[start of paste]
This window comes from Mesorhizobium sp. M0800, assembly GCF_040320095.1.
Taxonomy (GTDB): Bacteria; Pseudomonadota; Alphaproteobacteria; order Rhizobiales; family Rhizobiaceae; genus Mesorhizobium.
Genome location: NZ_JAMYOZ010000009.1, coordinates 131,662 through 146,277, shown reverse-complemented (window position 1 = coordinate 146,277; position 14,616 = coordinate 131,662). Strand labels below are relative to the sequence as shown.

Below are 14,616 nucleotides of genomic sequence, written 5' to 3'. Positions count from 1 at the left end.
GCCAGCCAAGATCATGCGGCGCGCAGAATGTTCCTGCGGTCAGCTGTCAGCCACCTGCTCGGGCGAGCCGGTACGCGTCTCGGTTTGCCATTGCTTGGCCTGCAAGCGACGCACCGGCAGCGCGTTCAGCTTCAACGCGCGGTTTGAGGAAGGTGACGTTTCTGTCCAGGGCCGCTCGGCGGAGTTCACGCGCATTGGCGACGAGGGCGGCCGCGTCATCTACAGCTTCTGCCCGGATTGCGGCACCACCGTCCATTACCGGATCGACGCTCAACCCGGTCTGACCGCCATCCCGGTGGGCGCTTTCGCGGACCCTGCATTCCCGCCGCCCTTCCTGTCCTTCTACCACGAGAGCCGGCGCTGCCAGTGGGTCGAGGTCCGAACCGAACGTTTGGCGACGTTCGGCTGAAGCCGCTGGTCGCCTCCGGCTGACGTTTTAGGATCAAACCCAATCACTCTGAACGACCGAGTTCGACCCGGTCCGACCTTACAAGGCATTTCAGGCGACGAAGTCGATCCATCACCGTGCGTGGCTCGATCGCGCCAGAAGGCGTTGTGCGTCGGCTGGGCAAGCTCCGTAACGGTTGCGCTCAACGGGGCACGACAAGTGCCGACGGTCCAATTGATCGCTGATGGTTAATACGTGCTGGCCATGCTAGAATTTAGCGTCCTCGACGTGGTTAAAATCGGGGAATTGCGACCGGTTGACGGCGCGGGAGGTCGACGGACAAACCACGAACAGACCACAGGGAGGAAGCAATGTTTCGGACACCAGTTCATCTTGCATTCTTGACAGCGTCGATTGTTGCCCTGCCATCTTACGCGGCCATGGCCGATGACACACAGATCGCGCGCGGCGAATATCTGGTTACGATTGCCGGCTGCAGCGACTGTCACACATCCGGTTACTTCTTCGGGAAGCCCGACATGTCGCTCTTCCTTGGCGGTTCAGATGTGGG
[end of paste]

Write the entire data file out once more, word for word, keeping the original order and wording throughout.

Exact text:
This window comes from Mesorhizobium sp. M0800, assembly GCF_040320095.1.
Taxonomy (GTDB): Bacteria; Pseudomonadota; Alphaproteobacteria; order Rhizobiales; family Rhizobiaceae; genus Mesorhizobium.
Genome location: NZ_JAMYOZ010000009.1, coordinates 131,662 through 146,277, shown reverse-complemented (window position 1 = coordinate 146,277; position 14,616 = coordinate 131,662). Strand labels below are relative to the sequence as shown.

Below are 14,616 nucleotides of genomic sequence, written 5' to 3'. Positions count from 1 at the left end.
GCCAGCCAAGATCATGCGGCGCGCAGAATGTTCCTGCGGTCAGCTGTCAGCCACCTGCTCGGGCGAGCCGGTACGCGTCTCGGTTTGCCATTGCTTGGCCTGCAAGCGACGCACCGGCAGCGCGTTCAGCTTCAACGCGCGGTTTGAGGAAGGTGACGTTTCTGTCCAGGGCCGCTCGGCGGAGTTCACGCGCATTGGCGACGAGGGCGGCCGCGTCATCTACAGCTTCTGCCCGGATTGCGGCACCACCGTCCATTACCGGATCGACGCTCAACCCGGTCTGACCGCCATCCCGGTGGGCGCTTTCGCGGACCCTGCATTCCCGCCGCCCTTCCTGTCCTTCTACCACGAGAGCCGGCGCTGCCAGTGGGTCGAGGTCCGAACCGAACGTTTGGCGACGTTCGGCTGAAGCCGCTGGTCGCCTCCGGCTGACGTTTTAGGATCAAACCCAATCACTCTGAACGACCGAGTTCGACCCGGTCCGACCTTACAAGGCATTTCAGGCGACGAAGTCGATCCATCACCGTGCGTGGCTCGATCGCGCCAGAAGGCGTTGTGCGTCGGCTGGGCAAGCTCCGTAACGGTTGCGCTCAACGGGGCACGACAAGTGCCGACGGTCCAATTGATCGCTGATGGTTAATACGTGCTGGCCATGCTAGAATTTAGCGTCCTCGACGTGGTTAAAATCGGGGAATTGCGACCGGTTGACGGCGCGGGAGGTCGACGGACAAACCACGAACAGACCACAGGGAGGAAGCAATGTTTCGGACACCAGTTCATCTTGCATTCTTGACAGCGTCGATTGTTGCCCTGCCATCTTACGCGGCCATGGCCGATGACACACAGATCGCGCGCGGCGAATATCTGGTTACGATTGCCGGCTGCAGCGACTGTCACACATCCGGTTACTTCTTCGGGAAGCCCGACATGTCGCTCTTCCTTGGCGGTTCAGATGTGGG